Don’t refer to yourself in the third person, it’s weird ("Mary is a creative and visionary professional"). It looks weird, it sounds weird, you wouldn’t speak like that.</p

    Never put it on your résumé if you’re not prepared to talk about it in detail. I leave JavaScript off mine, because I can hack my way through with Google and Stack Overflow, but I’m no expert and I don’t want to get grilled on it. If it is on the résumé, it’s fair game for me asking you questions about it.

    Don’t inflate your skills. If you say you’re an expert at X but you can’t answer basic questions about X, then that makes me wonder what else is untrue on your résumé. Don’t lie, exaggerate, or make stuff up.

    There should not be ANY typos, spelling errors, or grammatical errors in your résumé. Print it out and red pen it. Then get someone else to red pen it.

    Stick with basic fonts: Times, Georgia, Ariel, Helvetica. Stay away from Comic Sans and Papyrus. Don’t use clip art, or colours. If your résumé gets printed, it’ll almost always be on a black and white laser printer, colours make it pale and harder to read.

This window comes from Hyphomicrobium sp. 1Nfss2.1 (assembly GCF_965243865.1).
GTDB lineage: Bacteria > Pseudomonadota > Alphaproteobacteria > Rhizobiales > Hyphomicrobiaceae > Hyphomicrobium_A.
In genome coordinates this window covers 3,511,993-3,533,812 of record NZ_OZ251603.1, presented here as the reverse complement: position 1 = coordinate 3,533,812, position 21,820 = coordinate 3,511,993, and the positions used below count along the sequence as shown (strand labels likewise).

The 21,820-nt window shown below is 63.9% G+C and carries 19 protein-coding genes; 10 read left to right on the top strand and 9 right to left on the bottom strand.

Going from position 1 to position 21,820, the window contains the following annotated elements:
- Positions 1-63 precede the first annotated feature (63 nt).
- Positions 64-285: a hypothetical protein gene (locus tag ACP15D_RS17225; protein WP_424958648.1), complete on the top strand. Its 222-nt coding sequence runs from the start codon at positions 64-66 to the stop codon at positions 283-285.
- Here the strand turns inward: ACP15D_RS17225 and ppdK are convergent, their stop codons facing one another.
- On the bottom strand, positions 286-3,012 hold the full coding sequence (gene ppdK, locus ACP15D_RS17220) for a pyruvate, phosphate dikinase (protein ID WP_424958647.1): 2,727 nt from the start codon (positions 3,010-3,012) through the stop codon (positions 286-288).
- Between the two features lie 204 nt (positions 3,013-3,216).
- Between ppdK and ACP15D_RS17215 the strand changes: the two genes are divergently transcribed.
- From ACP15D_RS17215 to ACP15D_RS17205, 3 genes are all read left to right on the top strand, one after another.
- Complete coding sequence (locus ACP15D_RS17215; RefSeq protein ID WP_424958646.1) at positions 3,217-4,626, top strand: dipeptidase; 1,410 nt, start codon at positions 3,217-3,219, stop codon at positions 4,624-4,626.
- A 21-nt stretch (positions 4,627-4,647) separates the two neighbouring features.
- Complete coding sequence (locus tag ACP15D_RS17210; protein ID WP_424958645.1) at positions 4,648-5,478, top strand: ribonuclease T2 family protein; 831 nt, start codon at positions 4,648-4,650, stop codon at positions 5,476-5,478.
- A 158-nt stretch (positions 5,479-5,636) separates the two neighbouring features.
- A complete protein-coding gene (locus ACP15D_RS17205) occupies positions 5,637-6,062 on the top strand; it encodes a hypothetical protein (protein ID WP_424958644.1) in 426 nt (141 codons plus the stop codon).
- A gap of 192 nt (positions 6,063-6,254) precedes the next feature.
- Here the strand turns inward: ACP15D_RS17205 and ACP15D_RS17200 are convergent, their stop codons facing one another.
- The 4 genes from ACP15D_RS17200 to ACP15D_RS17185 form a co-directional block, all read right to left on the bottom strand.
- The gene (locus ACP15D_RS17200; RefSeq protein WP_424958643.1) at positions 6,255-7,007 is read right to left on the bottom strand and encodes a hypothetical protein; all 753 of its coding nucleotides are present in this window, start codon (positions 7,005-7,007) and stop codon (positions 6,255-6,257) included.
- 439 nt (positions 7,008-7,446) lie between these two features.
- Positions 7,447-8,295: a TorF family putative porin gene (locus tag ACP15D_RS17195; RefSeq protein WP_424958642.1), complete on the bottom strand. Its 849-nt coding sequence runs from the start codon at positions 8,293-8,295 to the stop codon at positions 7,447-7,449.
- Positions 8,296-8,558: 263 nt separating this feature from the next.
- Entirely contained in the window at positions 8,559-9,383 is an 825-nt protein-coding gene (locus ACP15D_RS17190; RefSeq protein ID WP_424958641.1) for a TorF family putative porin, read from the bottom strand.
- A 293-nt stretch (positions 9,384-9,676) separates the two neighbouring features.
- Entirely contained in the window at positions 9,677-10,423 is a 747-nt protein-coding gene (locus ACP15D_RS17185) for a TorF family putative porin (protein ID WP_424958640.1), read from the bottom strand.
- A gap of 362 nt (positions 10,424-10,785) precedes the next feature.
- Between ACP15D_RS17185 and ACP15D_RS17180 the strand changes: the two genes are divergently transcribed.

Make sure your contact details on the résumé are correct, it’s the only way to get hold of you. If you set up a separate email address for the résumé, check it multiple times a day.

    Don’t belittle your past employers on your résumé. We know you want to leave, but bad-mouthing them on paper makes me wonder what you’ll say about my company later.

    If you have gaps in your employment history, be prepared to explain why.

    If you’re applying for an entry level job, research what the skills are for someone in that job, and showcase those in your résumé. Even if you don’t have the experience, it shows you did the research and know what you’re looking for.

    Nonfiction reading

    Starting November 2013, I’ve been reading more books from the business, management, leadership, and creativity sections of the book store. By a wild coincidence, I took on more leadership-ish things at work around then. These are ones I’ve finished so far:

    Jurgen Appelo "Management 3.0"

    Laurie Helgoe "Introvert Power"

    Sheryl Sandberg "Lean In: Women, Work, and the Will to Lead"

    Robert Sutton "The No Asshole Rule"

    Robert Sutton "Good Boss, Bad Boss"